Patients are injected with a low-level, radioactive blue dye that surgeons use to find the first two or three lymph nodes on the “road map.” If cancer is not present in these sentinel nodes, there is no need to remove additional lymph nodes. And, the fewer lymph nodes that are removed, the less likely a patient is to develop lymphedema.

But cancer is tricky, and “there can be a tumor that blocks the path of the dye,” Agnese says. “Even if I don’t see any blue dye in a node, I always feel around to see if there’s something suspicious.”
Years ago, the standard treatment was to remove most of a patient’s lymph nodes during all types breast cancer surgery: mastectomies and lumpectomies. Research in the 1990s determined only the sentinel nodes had to be removed to determine if the cancer had spread.

“We used to take out between 15 and 30 lymph nodes, now we take out two or three,” Agnese says.

Further research has led to the reduction of lymph node removal in some breast cancer patients. For women whose tumor is less than 5 centimeters and will have lumpectomy surgery, followed by radiation, “even if they have cancer in one or two sentinel nodes, they don’t need a full dissection, because the research has shown that in 80 percent of these cases no other lymph nodes have cancer,” Agnese says.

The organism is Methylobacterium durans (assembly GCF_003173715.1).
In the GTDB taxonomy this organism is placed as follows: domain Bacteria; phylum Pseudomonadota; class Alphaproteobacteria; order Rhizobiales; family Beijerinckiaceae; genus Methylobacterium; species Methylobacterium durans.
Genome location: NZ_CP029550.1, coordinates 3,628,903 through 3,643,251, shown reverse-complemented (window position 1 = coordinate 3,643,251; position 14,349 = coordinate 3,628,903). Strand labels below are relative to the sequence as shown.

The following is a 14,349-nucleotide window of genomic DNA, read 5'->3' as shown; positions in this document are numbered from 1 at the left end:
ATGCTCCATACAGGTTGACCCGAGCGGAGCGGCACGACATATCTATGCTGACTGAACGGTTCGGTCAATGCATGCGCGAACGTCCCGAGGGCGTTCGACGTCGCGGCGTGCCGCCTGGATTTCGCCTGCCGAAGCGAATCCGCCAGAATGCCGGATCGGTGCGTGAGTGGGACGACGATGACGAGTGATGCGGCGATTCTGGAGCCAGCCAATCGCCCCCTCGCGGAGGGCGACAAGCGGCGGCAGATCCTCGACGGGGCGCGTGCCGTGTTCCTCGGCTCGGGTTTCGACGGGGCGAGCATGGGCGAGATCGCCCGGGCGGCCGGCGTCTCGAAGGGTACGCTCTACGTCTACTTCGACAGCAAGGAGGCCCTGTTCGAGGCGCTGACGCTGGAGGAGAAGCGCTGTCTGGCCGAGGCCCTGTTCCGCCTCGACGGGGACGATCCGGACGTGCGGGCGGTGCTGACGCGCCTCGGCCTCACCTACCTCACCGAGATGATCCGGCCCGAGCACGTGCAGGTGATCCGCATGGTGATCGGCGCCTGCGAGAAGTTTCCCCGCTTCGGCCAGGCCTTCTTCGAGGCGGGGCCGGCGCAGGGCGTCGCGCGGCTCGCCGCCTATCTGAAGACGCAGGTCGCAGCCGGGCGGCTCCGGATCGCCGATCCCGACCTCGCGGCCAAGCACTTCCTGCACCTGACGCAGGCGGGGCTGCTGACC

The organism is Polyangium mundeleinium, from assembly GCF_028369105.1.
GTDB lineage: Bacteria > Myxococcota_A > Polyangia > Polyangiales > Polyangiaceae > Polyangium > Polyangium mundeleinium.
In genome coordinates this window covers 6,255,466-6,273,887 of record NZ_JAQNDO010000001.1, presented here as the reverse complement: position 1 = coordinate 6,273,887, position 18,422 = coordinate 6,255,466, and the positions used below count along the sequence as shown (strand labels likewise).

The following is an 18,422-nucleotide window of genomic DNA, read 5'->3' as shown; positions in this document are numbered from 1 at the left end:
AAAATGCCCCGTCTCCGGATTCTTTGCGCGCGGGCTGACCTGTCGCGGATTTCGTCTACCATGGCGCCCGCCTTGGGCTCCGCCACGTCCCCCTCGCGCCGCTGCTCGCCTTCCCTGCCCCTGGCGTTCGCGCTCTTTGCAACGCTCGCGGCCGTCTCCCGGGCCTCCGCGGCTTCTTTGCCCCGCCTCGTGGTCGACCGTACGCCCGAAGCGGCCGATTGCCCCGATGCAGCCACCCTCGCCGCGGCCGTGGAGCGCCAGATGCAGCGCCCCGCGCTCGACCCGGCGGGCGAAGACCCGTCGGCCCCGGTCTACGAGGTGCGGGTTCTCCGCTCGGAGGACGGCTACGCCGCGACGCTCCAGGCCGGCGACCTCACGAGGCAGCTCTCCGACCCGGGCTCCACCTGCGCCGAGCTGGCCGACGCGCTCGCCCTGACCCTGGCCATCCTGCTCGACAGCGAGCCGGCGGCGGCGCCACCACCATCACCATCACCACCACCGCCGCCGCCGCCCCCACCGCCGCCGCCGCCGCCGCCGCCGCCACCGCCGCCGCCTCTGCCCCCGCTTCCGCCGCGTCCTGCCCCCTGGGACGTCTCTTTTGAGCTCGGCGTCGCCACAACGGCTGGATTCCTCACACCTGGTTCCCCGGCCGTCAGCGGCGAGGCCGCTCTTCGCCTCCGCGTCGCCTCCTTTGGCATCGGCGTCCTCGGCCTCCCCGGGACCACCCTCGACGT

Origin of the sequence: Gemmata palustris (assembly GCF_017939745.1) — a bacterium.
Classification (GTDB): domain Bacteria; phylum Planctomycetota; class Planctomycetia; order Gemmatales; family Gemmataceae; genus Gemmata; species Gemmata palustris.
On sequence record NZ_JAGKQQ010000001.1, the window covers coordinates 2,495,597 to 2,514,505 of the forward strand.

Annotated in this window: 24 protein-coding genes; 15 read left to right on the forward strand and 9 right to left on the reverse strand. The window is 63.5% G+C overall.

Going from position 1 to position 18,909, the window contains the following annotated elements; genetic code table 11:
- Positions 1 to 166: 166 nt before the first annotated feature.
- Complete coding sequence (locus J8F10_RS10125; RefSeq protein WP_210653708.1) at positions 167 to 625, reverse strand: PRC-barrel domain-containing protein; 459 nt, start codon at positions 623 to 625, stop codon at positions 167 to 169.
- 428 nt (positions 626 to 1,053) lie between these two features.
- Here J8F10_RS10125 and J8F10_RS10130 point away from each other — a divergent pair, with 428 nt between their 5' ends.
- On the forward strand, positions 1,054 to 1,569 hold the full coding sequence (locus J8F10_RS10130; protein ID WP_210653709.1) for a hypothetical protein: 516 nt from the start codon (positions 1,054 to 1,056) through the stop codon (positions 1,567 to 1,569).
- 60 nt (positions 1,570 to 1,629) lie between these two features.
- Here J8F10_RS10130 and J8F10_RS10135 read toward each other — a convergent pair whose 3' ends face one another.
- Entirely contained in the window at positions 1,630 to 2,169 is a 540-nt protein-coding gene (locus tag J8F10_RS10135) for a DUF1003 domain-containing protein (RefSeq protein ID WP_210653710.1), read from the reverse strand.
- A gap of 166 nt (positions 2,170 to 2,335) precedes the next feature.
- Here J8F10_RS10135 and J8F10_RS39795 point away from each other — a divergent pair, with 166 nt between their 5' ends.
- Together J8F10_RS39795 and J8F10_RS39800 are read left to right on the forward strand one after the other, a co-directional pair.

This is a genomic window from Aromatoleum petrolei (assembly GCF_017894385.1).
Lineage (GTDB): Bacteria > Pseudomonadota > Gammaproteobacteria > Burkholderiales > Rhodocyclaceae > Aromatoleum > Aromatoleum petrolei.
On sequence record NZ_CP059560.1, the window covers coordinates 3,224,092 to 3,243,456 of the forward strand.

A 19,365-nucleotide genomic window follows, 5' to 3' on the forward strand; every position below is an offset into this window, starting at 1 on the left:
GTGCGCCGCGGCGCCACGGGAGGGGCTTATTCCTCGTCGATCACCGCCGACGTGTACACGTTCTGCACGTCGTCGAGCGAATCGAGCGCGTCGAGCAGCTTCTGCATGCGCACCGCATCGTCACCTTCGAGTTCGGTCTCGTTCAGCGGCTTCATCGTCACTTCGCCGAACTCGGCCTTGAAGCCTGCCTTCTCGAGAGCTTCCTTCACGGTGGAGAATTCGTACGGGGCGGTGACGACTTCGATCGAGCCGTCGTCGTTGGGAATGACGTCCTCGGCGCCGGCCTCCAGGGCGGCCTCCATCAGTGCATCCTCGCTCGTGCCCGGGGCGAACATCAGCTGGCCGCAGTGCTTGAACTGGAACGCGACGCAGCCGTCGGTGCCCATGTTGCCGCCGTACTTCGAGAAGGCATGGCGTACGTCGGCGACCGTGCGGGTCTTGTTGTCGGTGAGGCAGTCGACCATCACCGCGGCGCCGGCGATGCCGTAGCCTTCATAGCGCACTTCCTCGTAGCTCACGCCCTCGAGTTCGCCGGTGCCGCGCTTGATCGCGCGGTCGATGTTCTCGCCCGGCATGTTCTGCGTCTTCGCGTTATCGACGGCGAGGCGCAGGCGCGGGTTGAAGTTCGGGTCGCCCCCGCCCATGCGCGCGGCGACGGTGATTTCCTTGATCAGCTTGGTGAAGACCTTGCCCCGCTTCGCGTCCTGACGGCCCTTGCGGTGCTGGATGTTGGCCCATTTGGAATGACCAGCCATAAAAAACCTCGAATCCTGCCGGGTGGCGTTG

Forty to 60 percent of all cancer patients who have full lymph node removal are at risk of developing lymphedema, says Roman Skoracki, MD, division chief of oncologic plastic surgery at the OSUCCC – James.

However, there are surgical options to reduce the impact of lymphedema and Skoracki is one of the leaders in this field. He performs two types of microsurgery: lymphovenous bypass and vascularized lymph node transfer. Both involve re-routing lymphatic channels to allow for proper draining of fluids.

“After lymphedema-relieving surgery, more than 90 percent of patients will have a significant improvement in their symptoms,” Skoracki says. “Additionally, in more than 60 percent of patients we are able to measure a very significant decrease in the size of their affected limb.

“Additionally, we have begun to reconstruct the lymphatics at the time of an axillary lymph node dissection. Immediately following removal of the lymph nodes, a small amount of dye is injected into the arm at risk for developing lymphedema. Any dye seen 'spilling' into the cavity where the lymph nodes were removed indicates lymphatic channels that were cut in the process. These cut lymphatic channels are then connected to a nearby vein with the use of an operating microscope to allow the fluid a way out of the arm. All of this is done during the same surgery using the same incision the surgical oncologist has made. While this is not a cure, the goal is to reduce the overall risk of developing lymphedema.”

Removing fewer lymph nodes, improved physical therapy procedures and the development of microsurgery have combined to reduce the impact of lymphedema. “Certainly in my lifetime, we’ve seen the role of lymph node surgery decrease,” Agnese says.

Agnese was O’Brien’s surgeon, and both ride in Pelotonia. O’Brien says most of the time, she is able to keep her lymphedema under control and lead an active life.

“I have a flare up when I get too much sun or I exert myself too much and lift too much,” she says. “And I have to be careful when I fly, the decompression of the cabin affects it.”